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What you said about…

Saving Sergeant Bergdahl

Re “no soldier left behind” [June 16]: It is very easy to pick holes with the decision of President Obama to free Sergeant Bowe Bergdahl if you are not his parents. The life of every soldier is important. The sacrifice they continue to make is enormous. Even if Bergdahl is a deserter, every good American should show him love. I can only congratulate the President for taking such a bold but painful decision.That is why Americans elected him.

Kester Ekekwe,
Lagos, Nigeria

Yes, Bergdahl’s life was worth being saved. In fact, every life is worth being saved when we have the means to do so, no matter the cost or what is at stake—just ask his family. The real question is, Why is a U.S. Army sergeant’s life more valuable than, say, a little Syrian girl’s? If the policy is “no one left behind,” then we need to take those “left behind” in the geopolitical equation into account as well and assume more responsibility. Then we’ll have a world that is worth living in.

Daniel Solioz,
Savièse, Switzerland

The real question is whether a country, without full knowledge of the facts and in the absence of official proceedings, can ever be justified in disowning one of its own citizens. If Bergdahl is indeed guilty of desertion, surely justice is best served by his return to the U.S. Obama has shown strong leadership in taking this potentially unpopular decision, and not only has he secured the release of an American citizen, he’s also five steps closer to closing Gitmo.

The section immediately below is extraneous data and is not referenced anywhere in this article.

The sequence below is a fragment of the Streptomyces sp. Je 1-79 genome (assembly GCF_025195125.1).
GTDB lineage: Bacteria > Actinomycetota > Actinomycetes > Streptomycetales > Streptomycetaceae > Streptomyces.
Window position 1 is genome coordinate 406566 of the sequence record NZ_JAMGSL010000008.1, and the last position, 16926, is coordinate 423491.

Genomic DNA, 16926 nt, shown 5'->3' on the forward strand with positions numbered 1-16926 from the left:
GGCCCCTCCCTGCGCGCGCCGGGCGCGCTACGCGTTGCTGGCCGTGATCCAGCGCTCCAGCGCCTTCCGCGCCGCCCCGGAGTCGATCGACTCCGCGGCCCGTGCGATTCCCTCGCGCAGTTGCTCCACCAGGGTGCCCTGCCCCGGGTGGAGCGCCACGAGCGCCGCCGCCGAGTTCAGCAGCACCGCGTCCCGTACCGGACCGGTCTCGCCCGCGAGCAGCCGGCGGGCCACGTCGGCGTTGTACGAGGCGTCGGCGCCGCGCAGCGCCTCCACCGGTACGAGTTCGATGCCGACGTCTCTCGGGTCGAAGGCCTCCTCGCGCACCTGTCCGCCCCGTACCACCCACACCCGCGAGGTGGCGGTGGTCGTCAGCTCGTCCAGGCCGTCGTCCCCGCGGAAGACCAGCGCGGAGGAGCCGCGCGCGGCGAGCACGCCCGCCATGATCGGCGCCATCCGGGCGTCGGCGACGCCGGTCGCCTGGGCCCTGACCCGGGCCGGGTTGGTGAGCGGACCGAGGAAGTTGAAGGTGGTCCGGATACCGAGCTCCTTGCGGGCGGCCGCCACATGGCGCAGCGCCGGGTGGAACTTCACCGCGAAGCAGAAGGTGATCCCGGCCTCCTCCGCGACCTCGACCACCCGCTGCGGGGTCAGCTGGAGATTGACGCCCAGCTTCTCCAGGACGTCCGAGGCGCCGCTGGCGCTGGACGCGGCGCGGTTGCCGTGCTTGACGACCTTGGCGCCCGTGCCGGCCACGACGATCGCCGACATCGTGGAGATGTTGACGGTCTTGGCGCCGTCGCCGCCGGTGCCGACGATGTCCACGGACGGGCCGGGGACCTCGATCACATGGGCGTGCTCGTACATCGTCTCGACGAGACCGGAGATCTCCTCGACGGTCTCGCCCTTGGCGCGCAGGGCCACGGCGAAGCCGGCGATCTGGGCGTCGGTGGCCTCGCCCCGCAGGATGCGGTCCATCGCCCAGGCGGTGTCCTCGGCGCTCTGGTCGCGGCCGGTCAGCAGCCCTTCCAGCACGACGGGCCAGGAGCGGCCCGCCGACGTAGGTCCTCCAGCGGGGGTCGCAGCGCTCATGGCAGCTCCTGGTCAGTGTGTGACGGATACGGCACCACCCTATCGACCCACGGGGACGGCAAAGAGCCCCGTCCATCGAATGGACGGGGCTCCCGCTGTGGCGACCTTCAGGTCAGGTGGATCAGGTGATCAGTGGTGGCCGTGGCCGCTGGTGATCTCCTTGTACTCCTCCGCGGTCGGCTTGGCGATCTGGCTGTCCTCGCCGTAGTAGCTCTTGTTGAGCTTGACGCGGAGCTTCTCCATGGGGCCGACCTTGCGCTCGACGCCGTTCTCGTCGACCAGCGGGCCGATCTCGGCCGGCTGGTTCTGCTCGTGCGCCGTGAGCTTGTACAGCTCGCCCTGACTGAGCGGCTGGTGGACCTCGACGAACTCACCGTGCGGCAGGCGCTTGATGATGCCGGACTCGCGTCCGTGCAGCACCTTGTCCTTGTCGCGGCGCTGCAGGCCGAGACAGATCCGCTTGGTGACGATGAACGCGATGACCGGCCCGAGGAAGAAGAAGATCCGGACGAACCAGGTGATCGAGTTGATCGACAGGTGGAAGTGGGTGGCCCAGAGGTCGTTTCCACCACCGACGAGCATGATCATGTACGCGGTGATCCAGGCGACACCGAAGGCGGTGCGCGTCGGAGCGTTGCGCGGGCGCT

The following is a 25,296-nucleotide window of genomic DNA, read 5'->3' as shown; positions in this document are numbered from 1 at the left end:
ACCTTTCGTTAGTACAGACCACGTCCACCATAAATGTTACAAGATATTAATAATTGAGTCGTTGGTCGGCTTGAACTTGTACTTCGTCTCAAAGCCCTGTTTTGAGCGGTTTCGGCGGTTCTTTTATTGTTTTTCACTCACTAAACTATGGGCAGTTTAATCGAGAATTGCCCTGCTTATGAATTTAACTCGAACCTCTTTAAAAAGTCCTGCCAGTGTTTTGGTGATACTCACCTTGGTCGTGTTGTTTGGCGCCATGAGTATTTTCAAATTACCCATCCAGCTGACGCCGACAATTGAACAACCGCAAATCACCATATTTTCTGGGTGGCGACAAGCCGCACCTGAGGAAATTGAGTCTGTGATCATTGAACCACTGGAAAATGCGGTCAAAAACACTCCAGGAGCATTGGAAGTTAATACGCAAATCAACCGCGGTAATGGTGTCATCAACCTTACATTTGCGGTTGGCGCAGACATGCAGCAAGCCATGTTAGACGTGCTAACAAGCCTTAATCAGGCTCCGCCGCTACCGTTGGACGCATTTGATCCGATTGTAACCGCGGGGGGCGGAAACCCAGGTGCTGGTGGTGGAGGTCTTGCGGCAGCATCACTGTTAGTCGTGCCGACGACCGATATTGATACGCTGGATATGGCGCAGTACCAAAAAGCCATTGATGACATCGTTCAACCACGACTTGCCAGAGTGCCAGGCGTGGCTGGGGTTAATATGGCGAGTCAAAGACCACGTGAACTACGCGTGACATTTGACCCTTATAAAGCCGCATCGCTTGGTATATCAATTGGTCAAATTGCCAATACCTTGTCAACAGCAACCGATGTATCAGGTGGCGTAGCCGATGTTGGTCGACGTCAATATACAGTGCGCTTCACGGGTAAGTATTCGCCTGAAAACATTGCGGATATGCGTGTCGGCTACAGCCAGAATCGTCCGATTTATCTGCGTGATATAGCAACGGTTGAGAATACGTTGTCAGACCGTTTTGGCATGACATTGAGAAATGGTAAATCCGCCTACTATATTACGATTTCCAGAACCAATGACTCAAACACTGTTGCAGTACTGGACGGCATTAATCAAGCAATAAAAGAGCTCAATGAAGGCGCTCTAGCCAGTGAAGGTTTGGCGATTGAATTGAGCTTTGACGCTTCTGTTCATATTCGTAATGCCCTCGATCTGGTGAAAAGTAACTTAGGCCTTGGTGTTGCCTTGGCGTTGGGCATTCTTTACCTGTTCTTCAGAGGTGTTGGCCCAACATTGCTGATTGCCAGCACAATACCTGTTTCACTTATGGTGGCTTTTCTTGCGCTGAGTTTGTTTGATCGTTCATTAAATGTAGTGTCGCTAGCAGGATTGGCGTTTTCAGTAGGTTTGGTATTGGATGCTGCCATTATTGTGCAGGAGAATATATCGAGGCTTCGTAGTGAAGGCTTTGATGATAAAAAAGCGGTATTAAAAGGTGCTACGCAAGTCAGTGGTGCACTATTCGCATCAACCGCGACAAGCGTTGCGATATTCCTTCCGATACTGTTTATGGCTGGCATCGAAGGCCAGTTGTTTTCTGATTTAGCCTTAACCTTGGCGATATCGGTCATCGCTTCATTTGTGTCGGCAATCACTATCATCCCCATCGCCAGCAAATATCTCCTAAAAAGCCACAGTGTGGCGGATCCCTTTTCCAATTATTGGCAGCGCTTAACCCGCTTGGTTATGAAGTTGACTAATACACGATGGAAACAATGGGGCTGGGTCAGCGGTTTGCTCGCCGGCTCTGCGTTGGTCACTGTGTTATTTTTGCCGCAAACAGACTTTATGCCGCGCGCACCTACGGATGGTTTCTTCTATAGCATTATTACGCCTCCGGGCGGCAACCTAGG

James Gardner,
Kings Langley, England

Sergeant Bergdahl is my hero. There would be no more wars if all soldiers had the courage to do what he did.

Pieter E. Claassen,
Stellenbosch, South Africa

Off to the Races

Re “the myth of inevitability” [June 16]: Hillary Clinton will go for the 2016 presidency and eventually walk into the White House. She has the charisma, competency and capability. Naturally, the Republicans would be all out to tarnish
her image in every possible way. But my journalist friends and I know she can overcome all odds to materialize her
dream. We wish her luck.

Miko Isetan,
Kobe, Japan

I, for one, have had more than enough of reading about the 2016 U.S. presidential race. Rather than worrying or debating about who are going to be the candidates and subsequently the next President, the U.S. should be concerned with reforming its unwieldy, clunky political system, which is the subject of bewilderment and increasing derision to the rest of us. Perhaps that may empower the President to do the job he or she is theoretically elected to do.

Ed Roggeveen,
Huntly, New Zealand

King and Country

Re “a fillip for spain” [June 16]: Spain has been heavily weighed down by its economic woes and jobless problems in the past several years. Compounded by a youth unemployment rate near 50%, Madrid gets duller and more insipid. Will the installation of new King Felipe inject a dose of excitement to Spain? One would hesitate to draw any conclusion, for not many people in Europe (let alone the world) would salute the monarchy system that has gradually become obsolete, inconsequential and even a huge burden in some instances.

Chaan Zizenn,

Young Love

Re “topic of cancer” [June 16]: The moving journey of two young people suffering from cancer, who fall in love but decide to put their love for each other before anything else, can easily be degraded to a shallow love story like so many others. A lot of times, film adaptations of impressive books like The Fault in Our Stars cannot live up to readers’ expectations. But having read this article, I am pretty confident that this one will at least live up to mine. It will also hopefully broaden
people’s horizons about cancer by showing them a glimpse of how it affects young patients.

Julia Grassl,
Westerhofen, Germany

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